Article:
about something in the news right now and that is the rapidly expanding investigation into president trump, his potehial russian tiesis businesses, to pensile obstruction of justice -- potential obstruction of justice. the house democrats requested domes from scores of people, even family members. do you think this is something that is appropriate? >> i understand fulll wel that when you have one body that is consumed, occupied to the exclusion of al else on an effort to bring down a president, we don't get any busine done and, in the man time, the country suffers. so we've got a job to do here. part of our job -- and i cle respect the role of the oversight, but i also don't want
us to le sight of our obligations and our responsibilities as lawmakers to be ensuring that the business of ed. country is condu >> woodruff: should the white house be cooperating or should they be, as they are, calling this a big fishin expedition? >> well, i think if you have efforts by committees that are chasing things down a rabbit trail just to b obstreperous, just to frustra and delay -- >> woodruff: well, they argue it's legitimate. >> keep in mind the authorities within certain committees. does every committeed to be involved in this? >> woodruff: last thi innt to ask you about is your legislation dealing witbh pulic lands in this country, designating wilderness, addrescong watenservation,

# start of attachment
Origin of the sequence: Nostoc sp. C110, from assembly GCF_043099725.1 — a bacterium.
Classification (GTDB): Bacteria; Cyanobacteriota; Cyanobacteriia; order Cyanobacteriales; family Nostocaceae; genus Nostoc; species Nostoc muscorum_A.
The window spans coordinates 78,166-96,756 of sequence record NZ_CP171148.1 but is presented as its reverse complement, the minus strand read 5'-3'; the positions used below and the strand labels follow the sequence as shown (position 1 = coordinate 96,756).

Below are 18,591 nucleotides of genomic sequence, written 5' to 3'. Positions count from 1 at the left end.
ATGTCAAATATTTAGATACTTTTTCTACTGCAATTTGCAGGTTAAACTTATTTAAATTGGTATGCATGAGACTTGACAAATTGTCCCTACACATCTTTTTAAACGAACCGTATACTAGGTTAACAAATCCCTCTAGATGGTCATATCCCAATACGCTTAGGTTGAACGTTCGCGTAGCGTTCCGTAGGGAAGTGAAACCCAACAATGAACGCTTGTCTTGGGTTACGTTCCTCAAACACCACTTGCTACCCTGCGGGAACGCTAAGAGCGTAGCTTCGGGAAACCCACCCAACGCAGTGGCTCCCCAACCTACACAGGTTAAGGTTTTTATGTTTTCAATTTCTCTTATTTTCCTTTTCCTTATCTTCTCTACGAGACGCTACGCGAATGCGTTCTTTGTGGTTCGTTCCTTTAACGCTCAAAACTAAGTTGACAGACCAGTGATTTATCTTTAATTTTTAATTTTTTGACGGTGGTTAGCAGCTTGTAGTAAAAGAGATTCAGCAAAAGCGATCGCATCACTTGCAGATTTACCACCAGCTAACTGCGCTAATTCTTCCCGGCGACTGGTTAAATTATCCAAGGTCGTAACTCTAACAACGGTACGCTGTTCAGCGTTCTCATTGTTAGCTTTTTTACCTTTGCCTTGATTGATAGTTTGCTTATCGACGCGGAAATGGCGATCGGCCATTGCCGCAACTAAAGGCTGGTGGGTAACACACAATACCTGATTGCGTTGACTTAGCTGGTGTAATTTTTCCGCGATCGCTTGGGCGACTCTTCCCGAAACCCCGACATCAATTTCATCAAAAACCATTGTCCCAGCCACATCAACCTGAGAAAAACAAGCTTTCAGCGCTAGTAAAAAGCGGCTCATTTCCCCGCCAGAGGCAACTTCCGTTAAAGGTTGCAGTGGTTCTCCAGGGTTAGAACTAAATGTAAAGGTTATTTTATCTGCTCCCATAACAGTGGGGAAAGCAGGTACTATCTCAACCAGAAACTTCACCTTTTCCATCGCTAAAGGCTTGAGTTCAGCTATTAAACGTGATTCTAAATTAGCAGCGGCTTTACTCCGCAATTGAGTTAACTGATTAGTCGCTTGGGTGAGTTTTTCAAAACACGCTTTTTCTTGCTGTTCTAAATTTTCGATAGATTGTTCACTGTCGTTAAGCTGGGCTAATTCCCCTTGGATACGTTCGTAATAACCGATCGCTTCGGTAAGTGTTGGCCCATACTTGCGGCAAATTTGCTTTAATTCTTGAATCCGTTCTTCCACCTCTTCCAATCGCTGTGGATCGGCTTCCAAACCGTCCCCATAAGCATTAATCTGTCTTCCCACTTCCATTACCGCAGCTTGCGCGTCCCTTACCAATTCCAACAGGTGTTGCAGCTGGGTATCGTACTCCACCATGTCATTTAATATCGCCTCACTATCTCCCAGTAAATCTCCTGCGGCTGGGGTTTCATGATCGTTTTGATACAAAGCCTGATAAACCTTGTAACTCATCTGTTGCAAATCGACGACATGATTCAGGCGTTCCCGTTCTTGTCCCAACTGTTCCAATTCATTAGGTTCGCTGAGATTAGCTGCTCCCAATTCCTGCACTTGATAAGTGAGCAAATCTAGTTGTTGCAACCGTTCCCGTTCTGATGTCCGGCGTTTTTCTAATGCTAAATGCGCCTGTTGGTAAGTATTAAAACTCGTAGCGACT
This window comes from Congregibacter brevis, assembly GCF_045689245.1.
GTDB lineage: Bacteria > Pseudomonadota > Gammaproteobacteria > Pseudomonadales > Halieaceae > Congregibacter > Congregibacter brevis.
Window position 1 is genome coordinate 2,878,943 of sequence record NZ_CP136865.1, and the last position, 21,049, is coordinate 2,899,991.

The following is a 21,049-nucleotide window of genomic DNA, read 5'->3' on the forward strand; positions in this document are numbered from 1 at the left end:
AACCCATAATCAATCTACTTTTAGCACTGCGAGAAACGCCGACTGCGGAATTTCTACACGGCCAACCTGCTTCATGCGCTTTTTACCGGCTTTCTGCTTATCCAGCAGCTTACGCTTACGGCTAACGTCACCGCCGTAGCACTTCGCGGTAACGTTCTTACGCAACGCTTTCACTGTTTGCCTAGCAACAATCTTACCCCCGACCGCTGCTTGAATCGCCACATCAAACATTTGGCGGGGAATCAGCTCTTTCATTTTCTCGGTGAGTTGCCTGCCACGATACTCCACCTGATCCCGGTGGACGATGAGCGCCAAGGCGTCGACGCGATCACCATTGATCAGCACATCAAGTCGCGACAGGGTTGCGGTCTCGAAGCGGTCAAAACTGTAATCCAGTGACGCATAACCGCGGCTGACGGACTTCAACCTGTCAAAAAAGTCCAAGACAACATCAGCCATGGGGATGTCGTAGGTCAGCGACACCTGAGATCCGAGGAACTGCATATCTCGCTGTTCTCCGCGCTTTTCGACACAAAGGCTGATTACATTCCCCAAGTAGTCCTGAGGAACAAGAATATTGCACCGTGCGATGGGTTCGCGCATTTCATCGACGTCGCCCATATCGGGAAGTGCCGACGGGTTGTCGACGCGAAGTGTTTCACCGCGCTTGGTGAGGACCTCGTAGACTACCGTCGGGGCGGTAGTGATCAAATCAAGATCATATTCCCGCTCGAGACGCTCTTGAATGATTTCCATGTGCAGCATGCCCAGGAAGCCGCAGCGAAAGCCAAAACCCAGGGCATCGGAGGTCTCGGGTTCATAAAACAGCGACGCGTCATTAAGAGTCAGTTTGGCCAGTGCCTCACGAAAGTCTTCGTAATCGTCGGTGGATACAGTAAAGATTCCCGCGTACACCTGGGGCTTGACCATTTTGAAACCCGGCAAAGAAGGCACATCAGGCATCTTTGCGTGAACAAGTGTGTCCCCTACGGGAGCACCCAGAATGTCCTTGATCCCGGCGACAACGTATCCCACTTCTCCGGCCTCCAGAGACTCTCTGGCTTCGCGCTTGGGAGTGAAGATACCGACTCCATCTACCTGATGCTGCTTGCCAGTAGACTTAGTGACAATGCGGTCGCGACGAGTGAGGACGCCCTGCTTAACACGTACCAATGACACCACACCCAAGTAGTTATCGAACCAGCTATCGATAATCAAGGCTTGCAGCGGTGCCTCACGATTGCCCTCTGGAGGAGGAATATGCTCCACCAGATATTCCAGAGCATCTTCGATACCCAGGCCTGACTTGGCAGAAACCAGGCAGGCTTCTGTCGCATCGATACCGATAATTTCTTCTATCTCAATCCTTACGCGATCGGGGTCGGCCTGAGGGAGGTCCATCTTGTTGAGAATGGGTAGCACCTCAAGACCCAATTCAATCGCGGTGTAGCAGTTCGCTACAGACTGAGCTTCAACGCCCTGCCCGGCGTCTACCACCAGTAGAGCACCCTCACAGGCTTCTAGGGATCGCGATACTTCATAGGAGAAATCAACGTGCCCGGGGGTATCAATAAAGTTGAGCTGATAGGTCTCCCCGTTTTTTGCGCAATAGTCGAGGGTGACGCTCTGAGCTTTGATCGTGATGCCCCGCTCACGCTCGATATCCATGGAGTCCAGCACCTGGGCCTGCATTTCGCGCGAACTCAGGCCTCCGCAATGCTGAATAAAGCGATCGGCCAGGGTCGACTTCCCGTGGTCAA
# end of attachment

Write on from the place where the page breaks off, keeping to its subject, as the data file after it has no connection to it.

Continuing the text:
appropriating purchases of public lands access to en spaces, it passed overwhelmingly just a few wes ago. what difference is it going to mab with regard to pulic lands in this dismount. >> on the poly side, its important to recognize that from the perspective of a conservation piece, permanent authorization of the water lan conservation went is significant, not only will it help tor facilitate o federal lands, but, also with the support that goes to the state side programs, very significant place like alaska where we already ha our share of federal lands but the suppo for state side funding is very significant. so many p parochial matters seem manner to us in washington, d.c., but for a all community in south dakota